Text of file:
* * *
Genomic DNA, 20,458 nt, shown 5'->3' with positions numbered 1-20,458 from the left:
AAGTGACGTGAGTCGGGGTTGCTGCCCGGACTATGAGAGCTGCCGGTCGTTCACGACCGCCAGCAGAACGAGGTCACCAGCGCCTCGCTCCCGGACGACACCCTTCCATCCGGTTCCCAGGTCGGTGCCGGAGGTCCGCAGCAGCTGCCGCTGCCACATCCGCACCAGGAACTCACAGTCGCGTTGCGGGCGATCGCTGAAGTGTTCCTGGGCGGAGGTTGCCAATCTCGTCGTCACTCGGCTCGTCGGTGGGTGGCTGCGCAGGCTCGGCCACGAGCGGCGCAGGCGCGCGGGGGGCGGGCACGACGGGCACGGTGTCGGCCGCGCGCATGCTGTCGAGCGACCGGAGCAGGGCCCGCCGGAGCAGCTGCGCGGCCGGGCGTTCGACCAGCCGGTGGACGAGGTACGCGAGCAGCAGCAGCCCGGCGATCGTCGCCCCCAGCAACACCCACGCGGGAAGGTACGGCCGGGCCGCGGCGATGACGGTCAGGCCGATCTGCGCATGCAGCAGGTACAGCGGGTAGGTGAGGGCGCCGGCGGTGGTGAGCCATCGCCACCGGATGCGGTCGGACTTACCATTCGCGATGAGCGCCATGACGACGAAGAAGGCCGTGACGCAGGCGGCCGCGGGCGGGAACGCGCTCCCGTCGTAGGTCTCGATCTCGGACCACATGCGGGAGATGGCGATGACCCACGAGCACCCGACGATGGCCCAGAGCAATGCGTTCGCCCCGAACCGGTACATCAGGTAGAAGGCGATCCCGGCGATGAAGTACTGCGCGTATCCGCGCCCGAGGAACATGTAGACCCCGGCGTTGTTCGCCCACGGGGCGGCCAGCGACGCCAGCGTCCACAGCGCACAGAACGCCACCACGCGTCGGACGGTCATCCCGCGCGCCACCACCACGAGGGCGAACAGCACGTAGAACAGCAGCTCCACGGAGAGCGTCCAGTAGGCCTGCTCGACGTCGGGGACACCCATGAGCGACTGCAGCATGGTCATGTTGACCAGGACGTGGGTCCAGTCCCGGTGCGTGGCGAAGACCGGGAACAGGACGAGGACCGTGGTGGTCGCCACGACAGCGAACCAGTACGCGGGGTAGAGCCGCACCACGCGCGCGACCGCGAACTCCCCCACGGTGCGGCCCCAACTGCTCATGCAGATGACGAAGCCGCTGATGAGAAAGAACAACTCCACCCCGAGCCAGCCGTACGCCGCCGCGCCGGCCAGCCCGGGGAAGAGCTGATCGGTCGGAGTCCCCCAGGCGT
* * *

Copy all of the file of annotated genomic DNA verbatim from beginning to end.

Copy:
Genomic DNA, 20,458 nt, shown 5'->3' with positions numbered 1-20,458 from the left:
AAGTGACGTGAGTCGGGGTTGCTGCCCGGACTATGAGAGCTGCCGGTCGTTCACGACCGCCAGCAGAACGAGGTCACCAGCGCCTCGCTCCCGGACGACACCCTTCCATCCGGTTCCCAGGTCGGTGCCGGAGGTCCGCAGCAGCTGCCGCTGCCACATCCGCACCAGGAACTCACAGTCGCGTTGCGGGCGATCGCTGAAGTGTTCCTGGGCGGAGGTTGCCAATCTCGTCGTCACTCGGCTCGTCGGTGGGTGGCTGCGCAGGCTCGGCCACGAGCGGCGCAGGCGCGCGGGGGGCGGGCACGACGGGCACGGTGTCGGCCGCGCGCATGCTGTCGAGCGACCGGAGCAGGGCCCGCCGGAGCAGCTGCGCGGCCGGGCGTTCGACCAGCCGGTGGACGAGGTACGCGAGCAGCAGCAGCCCGGCGATCGTCGCCCCCAGCAACACCCACGCGGGAAGGTACGGCCGGGCCGCGGCGATGACGGTCAGGCCGATCTGCGCATGCAGCAGGTACAGCGGGTAGGTGAGGGCGCCGGCGGTGGTGAGCCATCGCCACCGGATGCGGTCGGACTTACCATTCGCGATGAGCGCCATGACGACGAAGAAGGCCGTGACGCAGGCGGCCGCGGGCGGGAACGCGCTCCCGTCGTAGGTCTCGATCTCGGACCACATGCGGGAGATGGCGATGACCCACGAGCACCCGACGATGGCCCAGAGCAATGCGTTCGCCCCGAACCGGTACATCAGGTAGAAGGCGATCCCGGCGATGAAGTACTGCGCGTATCCGCGCCCGAGGAACATGTAGACCCCGGCGTTGTTCGCCCACGGGGCGGCCAGCGACGCCAGCGTCCACAGCGCACAGAACGCCACCACGCGTCGGACGGTCATCCCGCGCGCCACCACCACGAGGGCGAACAGCACGTAGAACAGCAGCTCCACGGAGAGCGTCCAGTAGGCCTGCTCGACGTCGGGGACACCCATGAGCGACTGCAGCATGGTCATGTTGACCAGGACGTGGGTCCAGTCCCGGTGCGTGGCGAAGACCGGGAACAGGACGAGGACCGTGGTGGTCGCCACGACAGCGAACCAGTACGCGGGGTAGAGCCGCACCACGCGCGCGACCGCGAACTCCCCCACGGTGCGGCCCCAACTGCTCATGCAGATGACGAAGCCGCTGATGAGAAAGAACAACTCCACCCCGAGCCAGCCGTACGCCGCCGCGCCGGCCAGCCCGGGGAAGAGCTGATCGGTCGGAGTCCCCCAGGCGT